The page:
Do labor market regulations affect labor earnings in Ecuador?
The authors use the 1994 Living Standards Measurement Survey to show that the impact of labor market regulations, namely mandated benefits, is mitigated by reducing the base earnings on which they are calculated. Therefore, market regulation neither accounts for labor market segmentation nor for slow growth and increased inequality alone. Ecuador's regulations do raise take-home pay, but less than the vast number of benefits would suggest. The increase in labor costs induced by compliance is even smaller than the corresponding increase in take-home pay, because mandated benefits are not subject to social security contributions or payroll taxes. Despite mandated benefits, wage differentials between industries are comparable to those in Bolivia, a country otherwise similar to Ecuador, yet known to have"flexible"labor markets. Compliance with these regulations is associated with significantly higher take-home pay only in the public sector and where trade unions are active -and it is unclear that merely changing the labor code would bring wages down in those two areas. The most dramatic earnings gap, the one between jobs in agriculture and the rest of the economy, appearsto be largely independent of either unions or labor laws. The authors conclude, therefore, that drastically streamlining the cumbersome labor laws, although welcome, would only produce moderate change.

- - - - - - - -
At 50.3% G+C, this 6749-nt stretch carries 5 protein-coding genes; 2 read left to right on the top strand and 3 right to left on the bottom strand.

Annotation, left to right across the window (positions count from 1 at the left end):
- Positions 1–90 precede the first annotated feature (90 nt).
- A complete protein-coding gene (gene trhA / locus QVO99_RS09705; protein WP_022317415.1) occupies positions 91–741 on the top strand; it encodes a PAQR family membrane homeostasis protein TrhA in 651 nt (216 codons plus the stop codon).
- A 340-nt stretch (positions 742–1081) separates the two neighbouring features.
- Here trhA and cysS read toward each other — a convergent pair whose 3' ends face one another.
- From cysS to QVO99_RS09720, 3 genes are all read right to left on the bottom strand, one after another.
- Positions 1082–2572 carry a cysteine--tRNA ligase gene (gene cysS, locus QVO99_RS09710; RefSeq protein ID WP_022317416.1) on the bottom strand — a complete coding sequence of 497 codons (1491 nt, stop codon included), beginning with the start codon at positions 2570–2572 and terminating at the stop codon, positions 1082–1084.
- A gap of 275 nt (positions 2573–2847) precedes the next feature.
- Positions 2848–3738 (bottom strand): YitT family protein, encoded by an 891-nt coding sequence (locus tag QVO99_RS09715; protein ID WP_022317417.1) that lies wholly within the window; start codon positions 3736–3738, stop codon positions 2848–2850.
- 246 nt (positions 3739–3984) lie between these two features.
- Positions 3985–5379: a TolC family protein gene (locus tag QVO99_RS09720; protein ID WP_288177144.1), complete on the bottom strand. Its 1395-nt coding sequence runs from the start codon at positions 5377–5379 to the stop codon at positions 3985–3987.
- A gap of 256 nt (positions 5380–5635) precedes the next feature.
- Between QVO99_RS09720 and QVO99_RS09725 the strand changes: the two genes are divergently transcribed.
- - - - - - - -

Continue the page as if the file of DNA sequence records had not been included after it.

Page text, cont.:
|Date of creation:||31 Jan 1997|
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- Grosh, M.E. & Glewwe, P., 1995. "A Guide to Living Standards Measurement Study Surveys and their Data Sets," Papers 120, World Bank - Living Standards Measurement.
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